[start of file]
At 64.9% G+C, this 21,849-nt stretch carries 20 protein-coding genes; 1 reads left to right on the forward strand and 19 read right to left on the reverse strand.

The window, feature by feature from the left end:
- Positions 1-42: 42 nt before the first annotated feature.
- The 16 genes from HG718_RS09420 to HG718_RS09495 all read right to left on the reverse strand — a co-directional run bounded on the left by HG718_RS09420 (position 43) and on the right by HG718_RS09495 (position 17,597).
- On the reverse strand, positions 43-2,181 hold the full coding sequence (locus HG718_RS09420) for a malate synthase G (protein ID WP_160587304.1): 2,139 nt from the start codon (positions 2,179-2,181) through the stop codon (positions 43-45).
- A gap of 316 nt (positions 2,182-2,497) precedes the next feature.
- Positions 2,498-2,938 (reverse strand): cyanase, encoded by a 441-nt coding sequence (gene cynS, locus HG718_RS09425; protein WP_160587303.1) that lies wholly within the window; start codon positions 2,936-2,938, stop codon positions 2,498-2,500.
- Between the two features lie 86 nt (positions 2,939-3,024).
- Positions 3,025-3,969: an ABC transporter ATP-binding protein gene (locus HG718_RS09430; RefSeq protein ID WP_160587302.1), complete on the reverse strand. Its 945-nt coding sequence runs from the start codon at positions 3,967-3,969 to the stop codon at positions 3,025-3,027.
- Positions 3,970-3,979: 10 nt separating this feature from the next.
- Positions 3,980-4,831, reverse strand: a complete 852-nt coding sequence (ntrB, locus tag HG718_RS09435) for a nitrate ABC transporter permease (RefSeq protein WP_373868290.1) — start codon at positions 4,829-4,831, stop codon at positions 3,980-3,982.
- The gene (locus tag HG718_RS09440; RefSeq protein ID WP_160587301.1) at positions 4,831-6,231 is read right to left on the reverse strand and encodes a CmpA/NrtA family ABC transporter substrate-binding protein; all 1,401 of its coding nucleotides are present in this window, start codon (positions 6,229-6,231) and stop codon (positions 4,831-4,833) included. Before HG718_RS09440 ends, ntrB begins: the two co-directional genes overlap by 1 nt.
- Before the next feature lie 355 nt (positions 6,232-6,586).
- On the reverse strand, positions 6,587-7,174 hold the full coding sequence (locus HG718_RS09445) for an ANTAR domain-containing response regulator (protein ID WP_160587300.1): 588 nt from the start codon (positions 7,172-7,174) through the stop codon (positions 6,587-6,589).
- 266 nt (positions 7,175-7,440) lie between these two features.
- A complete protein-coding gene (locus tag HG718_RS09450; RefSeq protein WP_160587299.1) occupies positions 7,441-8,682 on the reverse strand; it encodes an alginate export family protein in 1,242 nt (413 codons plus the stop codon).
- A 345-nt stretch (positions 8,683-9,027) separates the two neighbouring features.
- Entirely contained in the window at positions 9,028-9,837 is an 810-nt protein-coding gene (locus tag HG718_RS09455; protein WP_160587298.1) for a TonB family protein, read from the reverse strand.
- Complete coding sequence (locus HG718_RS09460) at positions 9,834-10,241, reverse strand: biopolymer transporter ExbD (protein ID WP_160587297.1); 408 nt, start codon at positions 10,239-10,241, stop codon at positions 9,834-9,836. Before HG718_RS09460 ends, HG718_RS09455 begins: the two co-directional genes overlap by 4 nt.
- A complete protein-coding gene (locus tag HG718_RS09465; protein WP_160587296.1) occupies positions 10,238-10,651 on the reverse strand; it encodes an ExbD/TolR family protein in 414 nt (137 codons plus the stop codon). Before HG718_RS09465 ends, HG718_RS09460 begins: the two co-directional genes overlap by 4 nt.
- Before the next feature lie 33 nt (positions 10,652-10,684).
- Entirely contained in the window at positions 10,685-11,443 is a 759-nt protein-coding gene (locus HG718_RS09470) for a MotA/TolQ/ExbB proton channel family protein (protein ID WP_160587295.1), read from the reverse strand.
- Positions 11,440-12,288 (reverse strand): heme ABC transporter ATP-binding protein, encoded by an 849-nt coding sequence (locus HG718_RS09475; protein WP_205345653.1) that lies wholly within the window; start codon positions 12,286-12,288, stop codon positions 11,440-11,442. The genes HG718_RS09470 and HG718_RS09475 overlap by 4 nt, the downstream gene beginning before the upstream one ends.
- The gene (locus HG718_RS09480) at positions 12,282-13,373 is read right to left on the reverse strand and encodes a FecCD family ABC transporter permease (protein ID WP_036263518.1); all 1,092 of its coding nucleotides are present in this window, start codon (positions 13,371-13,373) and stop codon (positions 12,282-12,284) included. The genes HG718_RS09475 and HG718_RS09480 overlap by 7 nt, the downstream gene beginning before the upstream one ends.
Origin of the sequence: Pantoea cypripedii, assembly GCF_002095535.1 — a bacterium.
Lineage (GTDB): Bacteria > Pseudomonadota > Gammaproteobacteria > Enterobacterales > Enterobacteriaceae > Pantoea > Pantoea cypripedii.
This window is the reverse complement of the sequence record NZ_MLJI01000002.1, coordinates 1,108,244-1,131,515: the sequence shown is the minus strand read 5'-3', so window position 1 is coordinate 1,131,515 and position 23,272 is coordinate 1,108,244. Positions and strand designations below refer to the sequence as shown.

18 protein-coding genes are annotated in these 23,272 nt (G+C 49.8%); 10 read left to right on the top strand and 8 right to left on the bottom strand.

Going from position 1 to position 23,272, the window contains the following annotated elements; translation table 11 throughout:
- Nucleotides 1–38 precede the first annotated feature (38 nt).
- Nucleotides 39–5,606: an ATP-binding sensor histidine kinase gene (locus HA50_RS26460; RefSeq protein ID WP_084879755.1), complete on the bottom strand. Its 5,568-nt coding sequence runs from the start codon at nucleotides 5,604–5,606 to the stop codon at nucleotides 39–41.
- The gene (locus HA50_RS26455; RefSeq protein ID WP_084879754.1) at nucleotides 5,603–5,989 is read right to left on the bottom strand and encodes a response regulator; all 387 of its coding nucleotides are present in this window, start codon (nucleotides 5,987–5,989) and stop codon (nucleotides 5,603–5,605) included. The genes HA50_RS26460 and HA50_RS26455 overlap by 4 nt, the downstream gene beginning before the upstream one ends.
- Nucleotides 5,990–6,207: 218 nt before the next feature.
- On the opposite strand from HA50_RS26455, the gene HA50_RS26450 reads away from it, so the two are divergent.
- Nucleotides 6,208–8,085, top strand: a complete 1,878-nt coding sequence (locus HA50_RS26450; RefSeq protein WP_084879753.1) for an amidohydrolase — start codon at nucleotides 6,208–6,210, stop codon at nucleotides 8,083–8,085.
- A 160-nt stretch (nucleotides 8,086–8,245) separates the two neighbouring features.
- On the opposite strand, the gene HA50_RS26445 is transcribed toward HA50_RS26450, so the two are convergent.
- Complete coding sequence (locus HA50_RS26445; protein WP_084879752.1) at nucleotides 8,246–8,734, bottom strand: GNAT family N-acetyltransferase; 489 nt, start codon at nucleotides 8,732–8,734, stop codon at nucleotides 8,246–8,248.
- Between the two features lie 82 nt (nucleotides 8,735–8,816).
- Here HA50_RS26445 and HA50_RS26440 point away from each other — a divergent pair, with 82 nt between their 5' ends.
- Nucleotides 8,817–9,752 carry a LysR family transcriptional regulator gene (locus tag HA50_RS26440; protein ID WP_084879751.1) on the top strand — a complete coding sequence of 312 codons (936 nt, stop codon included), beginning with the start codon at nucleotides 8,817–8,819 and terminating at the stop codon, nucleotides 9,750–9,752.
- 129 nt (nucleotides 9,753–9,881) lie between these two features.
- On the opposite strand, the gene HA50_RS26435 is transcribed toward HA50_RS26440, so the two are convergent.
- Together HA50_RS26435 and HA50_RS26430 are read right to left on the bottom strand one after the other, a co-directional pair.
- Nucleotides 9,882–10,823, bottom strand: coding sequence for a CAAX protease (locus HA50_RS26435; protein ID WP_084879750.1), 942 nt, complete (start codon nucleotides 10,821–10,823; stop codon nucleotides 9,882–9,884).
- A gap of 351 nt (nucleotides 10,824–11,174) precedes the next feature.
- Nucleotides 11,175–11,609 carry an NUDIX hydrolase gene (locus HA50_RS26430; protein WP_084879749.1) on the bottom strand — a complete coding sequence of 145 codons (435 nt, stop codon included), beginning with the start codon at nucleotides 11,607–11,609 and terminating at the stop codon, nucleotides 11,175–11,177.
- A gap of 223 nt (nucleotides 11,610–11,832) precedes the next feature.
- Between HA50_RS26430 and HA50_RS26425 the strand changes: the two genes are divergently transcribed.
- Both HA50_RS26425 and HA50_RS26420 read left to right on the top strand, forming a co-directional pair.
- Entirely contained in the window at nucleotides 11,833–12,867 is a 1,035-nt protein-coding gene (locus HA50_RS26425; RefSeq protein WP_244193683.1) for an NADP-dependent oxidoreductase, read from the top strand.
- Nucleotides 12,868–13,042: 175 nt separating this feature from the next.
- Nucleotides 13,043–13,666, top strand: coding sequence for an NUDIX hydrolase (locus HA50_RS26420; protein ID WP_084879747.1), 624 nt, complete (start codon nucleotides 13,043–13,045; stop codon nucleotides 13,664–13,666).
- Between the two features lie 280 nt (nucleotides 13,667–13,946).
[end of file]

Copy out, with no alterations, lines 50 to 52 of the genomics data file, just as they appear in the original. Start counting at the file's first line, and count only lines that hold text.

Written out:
- Both HA50_RS26425 and HA50_RS26420 read left to right on the top strand, forming a co-directional pair.
- Entirely contained in the window at nucleotides 11,833–12,867 is a 1,035-nt protein-coding gene (locus HA50_RS26425; RefSeq protein WP_244193683.1) for an NADP-dependent oxidoreductase, read from the top strand.
- Nucleotides 12,868–13,042: 175 nt separating this feature from the next.